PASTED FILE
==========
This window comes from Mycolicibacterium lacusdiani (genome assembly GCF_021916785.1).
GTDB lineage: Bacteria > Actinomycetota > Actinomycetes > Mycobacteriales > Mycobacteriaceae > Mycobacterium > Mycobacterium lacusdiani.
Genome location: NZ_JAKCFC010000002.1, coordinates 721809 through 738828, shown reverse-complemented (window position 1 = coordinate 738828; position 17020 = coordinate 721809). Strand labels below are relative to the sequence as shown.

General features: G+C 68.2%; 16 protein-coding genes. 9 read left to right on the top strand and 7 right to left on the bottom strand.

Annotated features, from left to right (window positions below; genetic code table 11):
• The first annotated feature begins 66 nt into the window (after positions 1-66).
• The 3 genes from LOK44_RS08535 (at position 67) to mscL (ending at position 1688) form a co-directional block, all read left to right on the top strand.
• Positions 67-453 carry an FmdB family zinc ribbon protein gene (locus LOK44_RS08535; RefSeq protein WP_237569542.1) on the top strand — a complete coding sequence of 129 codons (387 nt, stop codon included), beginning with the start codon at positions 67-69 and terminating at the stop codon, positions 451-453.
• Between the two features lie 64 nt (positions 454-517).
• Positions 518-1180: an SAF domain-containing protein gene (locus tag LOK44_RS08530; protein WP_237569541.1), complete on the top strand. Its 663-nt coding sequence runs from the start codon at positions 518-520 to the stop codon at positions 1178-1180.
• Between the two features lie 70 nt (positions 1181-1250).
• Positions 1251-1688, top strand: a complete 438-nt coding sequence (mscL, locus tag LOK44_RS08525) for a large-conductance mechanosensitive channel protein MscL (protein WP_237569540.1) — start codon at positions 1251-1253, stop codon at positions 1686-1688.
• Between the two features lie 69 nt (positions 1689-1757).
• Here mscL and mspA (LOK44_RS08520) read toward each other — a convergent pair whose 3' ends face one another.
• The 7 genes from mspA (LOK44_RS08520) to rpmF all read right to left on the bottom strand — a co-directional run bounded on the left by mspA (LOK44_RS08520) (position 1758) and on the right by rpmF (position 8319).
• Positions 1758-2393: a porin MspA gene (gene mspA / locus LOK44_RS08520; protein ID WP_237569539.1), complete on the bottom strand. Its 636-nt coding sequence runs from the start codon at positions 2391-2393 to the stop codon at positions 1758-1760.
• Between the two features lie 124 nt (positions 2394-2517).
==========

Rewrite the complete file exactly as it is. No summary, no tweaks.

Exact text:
This window comes from Mycolicibacterium lacusdiani (genome assembly GCF_021916785.1).
GTDB lineage: Bacteria > Actinomycetota > Actinomycetes > Mycobacteriales > Mycobacteriaceae > Mycobacterium > Mycobacterium lacusdiani.
Genome location: NZ_JAKCFC010000002.1, coordinates 721809 through 738828, shown reverse-complemented (window position 1 = coordinate 738828; position 17020 = coordinate 721809). Strand labels below are relative to the sequence as shown.

General features: G+C 68.2%; 16 protein-coding genes. 9 read left to right on the top strand and 7 right to left on the bottom strand.

Annotated features, from left to right (window positions below; genetic code table 11):
• The first annotated feature begins 66 nt into the window (after positions 1-66).
• The 3 genes from LOK44_RS08535 (at position 67) to mscL (ending at position 1688) form a co-directional block, all read left to right on the top strand.
• Positions 67-453 carry an FmdB family zinc ribbon protein gene (locus LOK44_RS08535; RefSeq protein WP_237569542.1) on the top strand — a complete coding sequence of 129 codons (387 nt, stop codon included), beginning with the start codon at positions 67-69 and terminating at the stop codon, positions 451-453.
• Between the two features lie 64 nt (positions 454-517).
• Positions 518-1180: an SAF domain-containing protein gene (locus tag LOK44_RS08530; protein WP_237569541.1), complete on the top strand. Its 663-nt coding sequence runs from the start codon at positions 518-520 to the stop codon at positions 1178-1180.
• Between the two features lie 70 nt (positions 1181-1250).
• Positions 1251-1688, top strand: a complete 438-nt coding sequence (mscL, locus tag LOK44_RS08525) for a large-conductance mechanosensitive channel protein MscL (protein WP_237569540.1) — start codon at positions 1251-1253, stop codon at positions 1686-1688.
• Between the two features lie 69 nt (positions 1689-1757).
• Here mscL and mspA (LOK44_RS08520) read toward each other — a convergent pair whose 3' ends face one another.
• The 7 genes from mspA (LOK44_RS08520) to rpmF all read right to left on the bottom strand — a co-directional run bounded on the left by mspA (LOK44_RS08520) (position 1758) and on the right by rpmF (position 8319).
• Positions 1758-2393: a porin MspA gene (gene mspA / locus LOK44_RS08520; protein ID WP_237569539.1), complete on the bottom strand. Its 636-nt coding sequence runs from the start codon at positions 2391-2393 to the stop codon at positions 1758-1760.
• Between the two features lie 124 nt (positions 2394-2517).